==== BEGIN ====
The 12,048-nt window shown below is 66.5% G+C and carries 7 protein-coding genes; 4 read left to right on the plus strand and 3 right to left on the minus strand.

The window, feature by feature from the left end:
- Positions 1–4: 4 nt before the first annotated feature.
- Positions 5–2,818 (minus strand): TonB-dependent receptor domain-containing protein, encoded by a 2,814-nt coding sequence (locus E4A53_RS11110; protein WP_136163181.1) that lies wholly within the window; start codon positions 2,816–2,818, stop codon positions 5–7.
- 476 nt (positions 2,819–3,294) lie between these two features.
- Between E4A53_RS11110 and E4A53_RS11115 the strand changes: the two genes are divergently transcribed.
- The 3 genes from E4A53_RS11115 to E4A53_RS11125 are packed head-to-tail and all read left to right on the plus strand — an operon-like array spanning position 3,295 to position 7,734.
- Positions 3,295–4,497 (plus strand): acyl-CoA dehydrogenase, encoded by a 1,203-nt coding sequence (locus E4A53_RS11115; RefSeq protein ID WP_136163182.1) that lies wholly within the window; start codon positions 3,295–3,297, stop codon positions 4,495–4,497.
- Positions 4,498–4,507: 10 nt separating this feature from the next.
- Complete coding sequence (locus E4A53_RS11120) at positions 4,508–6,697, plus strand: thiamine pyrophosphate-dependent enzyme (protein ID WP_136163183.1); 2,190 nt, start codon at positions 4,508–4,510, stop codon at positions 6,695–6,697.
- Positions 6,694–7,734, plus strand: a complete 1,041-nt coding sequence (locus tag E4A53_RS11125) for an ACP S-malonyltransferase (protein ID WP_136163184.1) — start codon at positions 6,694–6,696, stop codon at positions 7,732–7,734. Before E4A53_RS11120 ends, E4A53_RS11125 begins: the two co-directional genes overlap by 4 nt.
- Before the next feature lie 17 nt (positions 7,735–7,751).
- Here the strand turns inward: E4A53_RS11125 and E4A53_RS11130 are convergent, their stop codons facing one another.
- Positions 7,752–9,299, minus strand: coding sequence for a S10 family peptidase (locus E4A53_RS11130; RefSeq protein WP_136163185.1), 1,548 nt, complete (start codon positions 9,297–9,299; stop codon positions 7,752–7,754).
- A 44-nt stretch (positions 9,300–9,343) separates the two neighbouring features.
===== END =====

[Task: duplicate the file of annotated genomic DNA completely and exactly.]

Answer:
The 12,048-nt window shown below is 66.5% G+C and carries 7 protein-coding genes; 4 read left to right on the plus strand and 3 right to left on the minus strand.

The window, feature by feature from the left end:
- Positions 1–4: 4 nt before the first annotated feature.
- Positions 5–2,818 (minus strand): TonB-dependent receptor domain-containing protein, encoded by a 2,814-nt coding sequence (locus E4A53_RS11110; protein WP_136163181.1) that lies wholly within the window; start codon positions 2,816–2,818, stop codon positions 5–7.
- 476 nt (positions 2,819–3,294) lie between these two features.
- Between E4A53_RS11110 and E4A53_RS11115 the strand changes: the two genes are divergently transcribed.
- The 3 genes from E4A53_RS11115 to E4A53_RS11125 are packed head-to-tail and all read left to right on the plus strand — an operon-like array spanning position 3,295 to position 7,734.
- Positions 3,295–4,497 (plus strand): acyl-CoA dehydrogenase, encoded by a 1,203-nt coding sequence (locus E4A53_RS11115; RefSeq protein ID WP_136163182.1) that lies wholly within the window; start codon positions 3,295–3,297, stop codon positions 4,495–4,497.
- Positions 4,498–4,507: 10 nt separating this feature from the next.
- Complete coding sequence (locus E4A53_RS11120) at positions 4,508–6,697, plus strand: thiamine pyrophosphate-dependent enzyme (protein ID WP_136163183.1); 2,190 nt, start codon at positions 4,508–4,510, stop codon at positions 6,695–6,697.
- Positions 6,694–7,734, plus strand: a complete 1,041-nt coding sequence (locus tag E4A53_RS11125) for an ACP S-malonyltransferase (protein ID WP_136163184.1) — start codon at positions 6,694–6,696, stop codon at positions 7,732–7,734. Before E4A53_RS11120 ends, E4A53_RS11125 begins: the two co-directional genes overlap by 4 nt.
- Before the next feature lie 17 nt (positions 7,735–7,751).
- Here the strand turns inward: E4A53_RS11125 and E4A53_RS11130 are convergent, their stop codons facing one another.
- Positions 7,752–9,299, minus strand: coding sequence for a S10 family peptidase (locus E4A53_RS11130; RefSeq protein WP_136163185.1), 1,548 nt, complete (start codon positions 9,297–9,299; stop codon positions 7,752–7,754).
- A 44-nt stretch (positions 9,300–9,343) separates the two neighbouring features.